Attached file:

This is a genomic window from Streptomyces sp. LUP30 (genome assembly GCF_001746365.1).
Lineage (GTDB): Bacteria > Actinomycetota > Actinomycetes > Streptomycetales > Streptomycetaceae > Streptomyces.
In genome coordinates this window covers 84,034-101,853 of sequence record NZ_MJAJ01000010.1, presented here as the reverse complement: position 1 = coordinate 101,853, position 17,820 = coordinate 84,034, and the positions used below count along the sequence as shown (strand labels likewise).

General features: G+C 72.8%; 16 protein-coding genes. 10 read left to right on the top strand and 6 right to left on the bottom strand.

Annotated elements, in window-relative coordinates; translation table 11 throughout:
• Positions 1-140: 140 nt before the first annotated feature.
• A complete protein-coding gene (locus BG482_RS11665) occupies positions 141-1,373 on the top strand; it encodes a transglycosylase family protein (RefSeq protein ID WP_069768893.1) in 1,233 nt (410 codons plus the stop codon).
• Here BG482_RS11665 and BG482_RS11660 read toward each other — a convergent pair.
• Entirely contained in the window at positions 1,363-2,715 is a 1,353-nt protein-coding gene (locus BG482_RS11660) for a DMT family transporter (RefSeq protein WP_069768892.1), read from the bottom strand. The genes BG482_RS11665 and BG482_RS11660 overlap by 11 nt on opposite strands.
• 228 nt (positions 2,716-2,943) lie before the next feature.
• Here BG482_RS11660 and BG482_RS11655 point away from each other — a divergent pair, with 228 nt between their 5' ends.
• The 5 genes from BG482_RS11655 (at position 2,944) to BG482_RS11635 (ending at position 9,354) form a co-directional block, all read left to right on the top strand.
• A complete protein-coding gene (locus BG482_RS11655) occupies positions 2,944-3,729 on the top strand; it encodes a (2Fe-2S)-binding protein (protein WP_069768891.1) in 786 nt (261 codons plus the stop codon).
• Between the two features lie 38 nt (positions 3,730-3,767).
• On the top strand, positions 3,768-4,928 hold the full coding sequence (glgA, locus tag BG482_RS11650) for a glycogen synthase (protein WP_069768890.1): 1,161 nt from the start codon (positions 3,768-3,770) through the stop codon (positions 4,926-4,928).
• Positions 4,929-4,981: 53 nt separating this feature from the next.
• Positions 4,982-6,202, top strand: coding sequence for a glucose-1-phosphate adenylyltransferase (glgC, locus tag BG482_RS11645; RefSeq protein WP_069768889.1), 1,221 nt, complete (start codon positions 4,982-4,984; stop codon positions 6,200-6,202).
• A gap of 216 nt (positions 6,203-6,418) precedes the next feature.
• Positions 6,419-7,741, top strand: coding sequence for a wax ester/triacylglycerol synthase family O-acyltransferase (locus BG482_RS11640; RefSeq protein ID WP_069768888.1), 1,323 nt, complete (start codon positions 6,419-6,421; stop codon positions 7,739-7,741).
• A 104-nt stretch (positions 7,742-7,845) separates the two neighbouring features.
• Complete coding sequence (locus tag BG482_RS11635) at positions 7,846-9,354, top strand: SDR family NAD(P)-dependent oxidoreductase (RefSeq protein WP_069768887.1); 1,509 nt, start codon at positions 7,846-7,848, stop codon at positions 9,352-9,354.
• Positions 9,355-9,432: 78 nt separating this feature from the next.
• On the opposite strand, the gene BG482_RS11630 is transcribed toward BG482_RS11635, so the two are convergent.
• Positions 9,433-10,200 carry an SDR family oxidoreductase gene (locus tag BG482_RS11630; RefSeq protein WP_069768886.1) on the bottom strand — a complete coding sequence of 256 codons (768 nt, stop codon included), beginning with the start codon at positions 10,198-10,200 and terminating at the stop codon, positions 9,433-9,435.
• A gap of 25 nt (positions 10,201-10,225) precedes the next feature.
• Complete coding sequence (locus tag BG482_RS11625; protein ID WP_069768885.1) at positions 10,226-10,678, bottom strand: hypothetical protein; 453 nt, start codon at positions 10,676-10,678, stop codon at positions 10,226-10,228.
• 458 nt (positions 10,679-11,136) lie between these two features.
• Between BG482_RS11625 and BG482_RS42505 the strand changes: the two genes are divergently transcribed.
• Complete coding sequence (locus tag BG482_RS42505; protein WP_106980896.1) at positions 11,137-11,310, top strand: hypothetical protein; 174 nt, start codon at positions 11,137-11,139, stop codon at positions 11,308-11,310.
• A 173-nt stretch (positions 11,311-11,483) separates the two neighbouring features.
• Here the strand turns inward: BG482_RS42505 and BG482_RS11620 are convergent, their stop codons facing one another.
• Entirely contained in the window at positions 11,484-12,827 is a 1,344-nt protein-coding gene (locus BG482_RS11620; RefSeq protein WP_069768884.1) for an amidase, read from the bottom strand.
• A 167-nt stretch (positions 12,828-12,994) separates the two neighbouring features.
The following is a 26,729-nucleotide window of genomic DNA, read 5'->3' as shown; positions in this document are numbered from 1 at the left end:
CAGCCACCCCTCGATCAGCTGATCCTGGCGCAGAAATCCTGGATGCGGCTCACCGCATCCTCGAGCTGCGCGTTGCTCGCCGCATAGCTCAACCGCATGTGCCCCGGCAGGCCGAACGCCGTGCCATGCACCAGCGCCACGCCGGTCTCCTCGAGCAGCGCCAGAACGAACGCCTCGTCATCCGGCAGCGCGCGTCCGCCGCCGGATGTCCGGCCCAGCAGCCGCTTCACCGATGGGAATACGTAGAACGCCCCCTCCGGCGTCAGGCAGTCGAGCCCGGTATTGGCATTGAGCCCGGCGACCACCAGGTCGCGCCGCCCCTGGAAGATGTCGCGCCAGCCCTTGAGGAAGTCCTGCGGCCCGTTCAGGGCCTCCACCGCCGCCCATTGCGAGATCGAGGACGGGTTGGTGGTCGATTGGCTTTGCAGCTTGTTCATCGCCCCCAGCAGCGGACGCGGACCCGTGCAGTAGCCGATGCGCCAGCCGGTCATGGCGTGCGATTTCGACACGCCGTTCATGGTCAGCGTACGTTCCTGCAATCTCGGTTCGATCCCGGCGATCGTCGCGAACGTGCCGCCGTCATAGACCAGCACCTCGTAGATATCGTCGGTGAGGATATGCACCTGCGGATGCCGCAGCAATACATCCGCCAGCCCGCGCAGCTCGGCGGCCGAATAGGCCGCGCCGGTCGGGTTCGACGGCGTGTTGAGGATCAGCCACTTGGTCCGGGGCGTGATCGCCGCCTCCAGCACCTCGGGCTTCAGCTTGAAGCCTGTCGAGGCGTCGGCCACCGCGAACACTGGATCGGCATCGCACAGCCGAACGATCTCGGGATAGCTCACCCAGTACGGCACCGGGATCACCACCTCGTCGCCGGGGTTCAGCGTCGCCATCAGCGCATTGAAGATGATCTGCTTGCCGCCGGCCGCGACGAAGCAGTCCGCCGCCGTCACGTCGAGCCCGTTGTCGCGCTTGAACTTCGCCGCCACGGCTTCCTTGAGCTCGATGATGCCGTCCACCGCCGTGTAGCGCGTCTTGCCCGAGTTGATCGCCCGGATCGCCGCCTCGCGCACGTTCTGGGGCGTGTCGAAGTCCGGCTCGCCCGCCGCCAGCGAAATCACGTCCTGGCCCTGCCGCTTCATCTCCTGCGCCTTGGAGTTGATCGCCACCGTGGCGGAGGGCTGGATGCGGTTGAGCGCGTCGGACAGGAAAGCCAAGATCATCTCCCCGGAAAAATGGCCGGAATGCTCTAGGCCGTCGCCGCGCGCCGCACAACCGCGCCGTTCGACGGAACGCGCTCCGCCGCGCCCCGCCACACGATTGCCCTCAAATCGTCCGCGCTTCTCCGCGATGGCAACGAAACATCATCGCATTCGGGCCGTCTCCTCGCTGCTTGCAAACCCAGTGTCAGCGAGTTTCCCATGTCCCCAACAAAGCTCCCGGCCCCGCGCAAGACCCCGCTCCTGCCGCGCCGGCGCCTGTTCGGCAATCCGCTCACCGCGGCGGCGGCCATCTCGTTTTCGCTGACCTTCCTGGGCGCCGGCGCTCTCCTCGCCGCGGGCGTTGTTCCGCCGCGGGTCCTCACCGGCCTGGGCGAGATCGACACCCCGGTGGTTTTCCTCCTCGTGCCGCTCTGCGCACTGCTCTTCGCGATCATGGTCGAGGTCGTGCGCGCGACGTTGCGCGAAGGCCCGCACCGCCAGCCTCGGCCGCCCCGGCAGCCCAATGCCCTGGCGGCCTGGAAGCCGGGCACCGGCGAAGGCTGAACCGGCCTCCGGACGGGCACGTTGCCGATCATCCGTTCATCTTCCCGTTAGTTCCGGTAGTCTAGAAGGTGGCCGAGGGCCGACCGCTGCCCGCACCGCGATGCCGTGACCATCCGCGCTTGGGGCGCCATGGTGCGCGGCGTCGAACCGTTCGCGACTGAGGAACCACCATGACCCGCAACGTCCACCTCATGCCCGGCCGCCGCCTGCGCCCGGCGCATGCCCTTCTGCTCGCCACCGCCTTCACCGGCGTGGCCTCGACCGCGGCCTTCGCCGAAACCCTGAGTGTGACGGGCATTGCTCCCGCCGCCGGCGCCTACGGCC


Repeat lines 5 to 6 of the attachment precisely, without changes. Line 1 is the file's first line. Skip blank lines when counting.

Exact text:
Annotated elements, in window-relative coordinates; translation table 11 throughout:
• Positions 1-140: 140 nt before the first annotated feature.